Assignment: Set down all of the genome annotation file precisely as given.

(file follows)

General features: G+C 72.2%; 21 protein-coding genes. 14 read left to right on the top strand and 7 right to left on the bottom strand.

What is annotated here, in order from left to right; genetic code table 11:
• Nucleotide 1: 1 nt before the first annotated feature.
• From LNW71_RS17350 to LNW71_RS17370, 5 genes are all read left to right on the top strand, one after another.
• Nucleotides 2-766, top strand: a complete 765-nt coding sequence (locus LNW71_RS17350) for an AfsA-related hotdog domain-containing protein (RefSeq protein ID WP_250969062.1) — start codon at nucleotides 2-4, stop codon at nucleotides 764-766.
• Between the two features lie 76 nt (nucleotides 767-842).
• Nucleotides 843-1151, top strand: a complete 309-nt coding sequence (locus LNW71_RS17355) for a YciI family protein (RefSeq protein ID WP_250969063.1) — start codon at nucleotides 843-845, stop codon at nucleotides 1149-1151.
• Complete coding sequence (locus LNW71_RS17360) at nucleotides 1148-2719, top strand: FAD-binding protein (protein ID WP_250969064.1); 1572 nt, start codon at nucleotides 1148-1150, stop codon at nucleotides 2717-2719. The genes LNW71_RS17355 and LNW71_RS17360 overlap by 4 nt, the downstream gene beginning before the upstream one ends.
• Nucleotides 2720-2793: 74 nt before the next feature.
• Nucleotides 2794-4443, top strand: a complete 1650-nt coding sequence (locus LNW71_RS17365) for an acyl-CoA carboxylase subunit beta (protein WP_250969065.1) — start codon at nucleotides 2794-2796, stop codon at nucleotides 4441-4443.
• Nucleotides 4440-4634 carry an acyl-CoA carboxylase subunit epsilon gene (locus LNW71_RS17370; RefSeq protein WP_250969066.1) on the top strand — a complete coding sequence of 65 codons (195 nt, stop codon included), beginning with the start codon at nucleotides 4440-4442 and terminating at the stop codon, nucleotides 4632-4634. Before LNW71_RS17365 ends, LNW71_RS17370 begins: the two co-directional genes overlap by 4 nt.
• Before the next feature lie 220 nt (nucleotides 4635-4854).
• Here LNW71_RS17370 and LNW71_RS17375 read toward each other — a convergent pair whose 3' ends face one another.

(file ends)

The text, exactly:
General features: G+C 72.2%; 21 protein-coding genes. 14 read left to right on the top strand and 7 right to left on the bottom strand.

What is annotated here, in order from left to right; genetic code table 11:
• Nucleotide 1: 1 nt before the first annotated feature.
• From LNW71_RS17350 to LNW71_RS17370, 5 genes are all read left to right on the top strand, one after another.
• Nucleotides 2-766, top strand: a complete 765-nt coding sequence (locus LNW71_RS17350) for an AfsA-related hotdog domain-containing protein (RefSeq protein ID WP_250969062.1) — start codon at nucleotides 2-4, stop codon at nucleotides 764-766.
• Between the two features lie 76 nt (nucleotides 767-842).
• Nucleotides 843-1151, top strand: a complete 309-nt coding sequence (locus LNW71_RS17355) for a YciI family protein (RefSeq protein ID WP_250969063.1) — start codon at nucleotides 843-845, stop codon at nucleotides 1149-1151.
• Complete coding sequence (locus LNW71_RS17360) at nucleotides 1148-2719, top strand: FAD-binding protein (protein ID WP_250969064.1); 1572 nt, start codon at nucleotides 1148-1150, stop codon at nucleotides 2717-2719. The genes LNW71_RS17355 and LNW71_RS17360 overlap by 4 nt, the downstream gene beginning before the upstream one ends.
• Nucleotides 2720-2793: 74 nt before the next feature.
• Nucleotides 2794-4443, top strand: a complete 1650-nt coding sequence (locus LNW71_RS17365) for an acyl-CoA carboxylase subunit beta (protein WP_250969065.1) — start codon at nucleotides 2794-2796, stop codon at nucleotides 4441-4443.
• Nucleotides 4440-4634 carry an acyl-CoA carboxylase subunit epsilon gene (locus LNW71_RS17370; RefSeq protein WP_250969066.1) on the top strand — a complete coding sequence of 65 codons (195 nt, stop codon included), beginning with the start codon at nucleotides 4440-4442 and terminating at the stop codon, nucleotides 4632-4634. Before LNW71_RS17365 ends, LNW71_RS17370 begins: the two co-directional genes overlap by 4 nt.
• Before the next feature lie 220 nt (nucleotides 4635-4854).
• Here LNW71_RS17370 and LNW71_RS17375 read toward each other — a convergent pair whose 3' ends face one another.